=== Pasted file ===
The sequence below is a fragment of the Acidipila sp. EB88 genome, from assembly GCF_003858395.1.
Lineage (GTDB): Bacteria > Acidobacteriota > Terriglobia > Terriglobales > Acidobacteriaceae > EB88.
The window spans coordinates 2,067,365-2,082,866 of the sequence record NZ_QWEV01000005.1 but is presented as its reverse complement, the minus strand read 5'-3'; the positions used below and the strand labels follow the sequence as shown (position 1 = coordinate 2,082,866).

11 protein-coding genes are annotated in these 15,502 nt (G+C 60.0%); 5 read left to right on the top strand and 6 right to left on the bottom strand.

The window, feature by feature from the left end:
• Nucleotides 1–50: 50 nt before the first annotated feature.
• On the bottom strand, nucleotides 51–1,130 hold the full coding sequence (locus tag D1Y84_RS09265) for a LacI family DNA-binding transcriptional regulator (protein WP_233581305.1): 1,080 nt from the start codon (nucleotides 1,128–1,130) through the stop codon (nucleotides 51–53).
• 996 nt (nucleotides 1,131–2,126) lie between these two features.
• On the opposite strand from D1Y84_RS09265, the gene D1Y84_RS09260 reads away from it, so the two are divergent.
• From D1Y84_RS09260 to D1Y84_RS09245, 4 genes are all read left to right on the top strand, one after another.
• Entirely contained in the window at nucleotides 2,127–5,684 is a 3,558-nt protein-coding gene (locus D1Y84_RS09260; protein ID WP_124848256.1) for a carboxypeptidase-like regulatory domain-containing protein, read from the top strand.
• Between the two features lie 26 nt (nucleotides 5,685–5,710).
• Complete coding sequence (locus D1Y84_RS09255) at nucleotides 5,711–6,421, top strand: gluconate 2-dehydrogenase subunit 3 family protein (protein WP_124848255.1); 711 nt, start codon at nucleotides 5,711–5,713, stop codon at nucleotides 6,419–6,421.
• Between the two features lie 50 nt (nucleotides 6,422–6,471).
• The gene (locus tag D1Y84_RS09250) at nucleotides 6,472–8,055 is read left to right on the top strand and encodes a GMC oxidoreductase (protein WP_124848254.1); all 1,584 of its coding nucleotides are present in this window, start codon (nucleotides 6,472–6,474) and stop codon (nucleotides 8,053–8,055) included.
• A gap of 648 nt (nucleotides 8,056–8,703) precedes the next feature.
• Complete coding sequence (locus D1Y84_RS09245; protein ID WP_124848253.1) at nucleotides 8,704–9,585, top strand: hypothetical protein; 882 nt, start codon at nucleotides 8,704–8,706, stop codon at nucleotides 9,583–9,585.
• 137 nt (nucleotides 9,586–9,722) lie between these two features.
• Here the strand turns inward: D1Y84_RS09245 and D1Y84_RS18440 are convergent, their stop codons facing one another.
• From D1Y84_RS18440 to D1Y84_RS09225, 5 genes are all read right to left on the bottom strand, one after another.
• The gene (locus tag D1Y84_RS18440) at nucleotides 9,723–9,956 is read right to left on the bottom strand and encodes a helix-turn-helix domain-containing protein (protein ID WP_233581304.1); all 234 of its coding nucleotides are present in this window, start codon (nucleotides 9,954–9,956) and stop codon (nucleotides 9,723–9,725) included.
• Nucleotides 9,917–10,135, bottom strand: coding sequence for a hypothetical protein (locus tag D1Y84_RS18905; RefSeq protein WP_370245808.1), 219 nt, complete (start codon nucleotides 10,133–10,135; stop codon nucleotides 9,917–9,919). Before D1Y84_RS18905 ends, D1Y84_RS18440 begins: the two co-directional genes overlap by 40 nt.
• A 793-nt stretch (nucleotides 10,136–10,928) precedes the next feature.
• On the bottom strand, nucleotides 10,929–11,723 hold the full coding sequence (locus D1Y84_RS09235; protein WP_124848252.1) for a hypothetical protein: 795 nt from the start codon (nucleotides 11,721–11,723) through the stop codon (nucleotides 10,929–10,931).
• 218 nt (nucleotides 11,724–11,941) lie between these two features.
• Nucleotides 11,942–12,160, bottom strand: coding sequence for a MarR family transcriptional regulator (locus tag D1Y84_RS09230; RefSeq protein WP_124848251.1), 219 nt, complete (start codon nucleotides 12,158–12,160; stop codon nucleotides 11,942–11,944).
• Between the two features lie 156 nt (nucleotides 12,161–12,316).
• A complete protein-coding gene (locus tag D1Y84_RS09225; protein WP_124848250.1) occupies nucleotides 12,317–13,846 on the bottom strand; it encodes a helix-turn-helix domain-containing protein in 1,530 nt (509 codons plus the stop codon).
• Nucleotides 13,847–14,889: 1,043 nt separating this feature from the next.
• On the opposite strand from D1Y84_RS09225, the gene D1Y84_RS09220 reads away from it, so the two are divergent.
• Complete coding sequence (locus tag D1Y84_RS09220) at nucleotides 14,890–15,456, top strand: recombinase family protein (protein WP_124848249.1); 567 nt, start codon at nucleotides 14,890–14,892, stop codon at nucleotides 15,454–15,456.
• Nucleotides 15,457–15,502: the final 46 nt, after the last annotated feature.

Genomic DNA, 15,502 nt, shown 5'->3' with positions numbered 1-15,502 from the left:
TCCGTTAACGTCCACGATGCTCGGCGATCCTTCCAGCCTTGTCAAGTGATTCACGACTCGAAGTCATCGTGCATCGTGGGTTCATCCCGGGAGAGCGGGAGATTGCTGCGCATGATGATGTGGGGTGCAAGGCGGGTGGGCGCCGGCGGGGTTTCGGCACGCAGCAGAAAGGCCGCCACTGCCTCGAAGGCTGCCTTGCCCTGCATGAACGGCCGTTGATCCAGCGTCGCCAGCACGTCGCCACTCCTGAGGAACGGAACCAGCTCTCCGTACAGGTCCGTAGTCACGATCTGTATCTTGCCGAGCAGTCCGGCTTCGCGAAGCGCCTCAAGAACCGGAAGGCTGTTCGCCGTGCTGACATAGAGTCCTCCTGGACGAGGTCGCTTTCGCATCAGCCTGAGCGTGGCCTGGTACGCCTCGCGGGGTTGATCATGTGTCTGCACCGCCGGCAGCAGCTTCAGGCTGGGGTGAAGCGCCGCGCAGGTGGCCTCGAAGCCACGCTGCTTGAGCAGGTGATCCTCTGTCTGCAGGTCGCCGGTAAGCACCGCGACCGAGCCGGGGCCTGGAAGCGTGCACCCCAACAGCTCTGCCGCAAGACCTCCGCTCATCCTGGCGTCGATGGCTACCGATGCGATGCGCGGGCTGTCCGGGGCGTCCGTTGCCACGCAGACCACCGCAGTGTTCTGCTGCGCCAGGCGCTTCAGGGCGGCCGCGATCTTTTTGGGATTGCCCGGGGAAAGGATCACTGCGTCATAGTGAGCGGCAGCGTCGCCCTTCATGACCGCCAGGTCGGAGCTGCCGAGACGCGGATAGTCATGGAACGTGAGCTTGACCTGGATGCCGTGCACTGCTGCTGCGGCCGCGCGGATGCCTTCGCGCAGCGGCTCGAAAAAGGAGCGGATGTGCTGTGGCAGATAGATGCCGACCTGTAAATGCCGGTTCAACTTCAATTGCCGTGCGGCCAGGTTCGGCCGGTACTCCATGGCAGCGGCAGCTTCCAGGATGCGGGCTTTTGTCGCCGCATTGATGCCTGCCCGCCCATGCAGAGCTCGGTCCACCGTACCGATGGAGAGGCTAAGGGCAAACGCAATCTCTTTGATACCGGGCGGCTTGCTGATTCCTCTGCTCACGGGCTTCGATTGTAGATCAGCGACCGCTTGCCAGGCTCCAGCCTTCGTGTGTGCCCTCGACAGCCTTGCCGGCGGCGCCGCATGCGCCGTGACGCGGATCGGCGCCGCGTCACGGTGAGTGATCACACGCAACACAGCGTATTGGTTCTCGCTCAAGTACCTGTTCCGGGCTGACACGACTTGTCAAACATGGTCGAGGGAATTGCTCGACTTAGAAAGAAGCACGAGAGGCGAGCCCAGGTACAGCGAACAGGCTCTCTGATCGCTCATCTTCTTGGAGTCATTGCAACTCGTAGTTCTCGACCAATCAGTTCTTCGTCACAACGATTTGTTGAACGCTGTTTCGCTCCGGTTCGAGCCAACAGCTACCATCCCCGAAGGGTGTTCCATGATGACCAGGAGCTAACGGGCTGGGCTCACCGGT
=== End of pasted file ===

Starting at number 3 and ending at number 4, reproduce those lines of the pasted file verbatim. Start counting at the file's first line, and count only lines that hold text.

The window spans coordinates 2,067,365-2,082,866 of the sequence record NZ_QWEV01000005.1 but is presented as its reverse complement, the minus strand read 5'-3'; the positions used below and the strand labels follow the sequence as shown (position 1 = coordinate 2,082,866).

11 protein-coding genes are annotated in these 15,502 nt (G+C 60.0%); 5 read left to right on the top strand and 6 right to left on the bottom strand.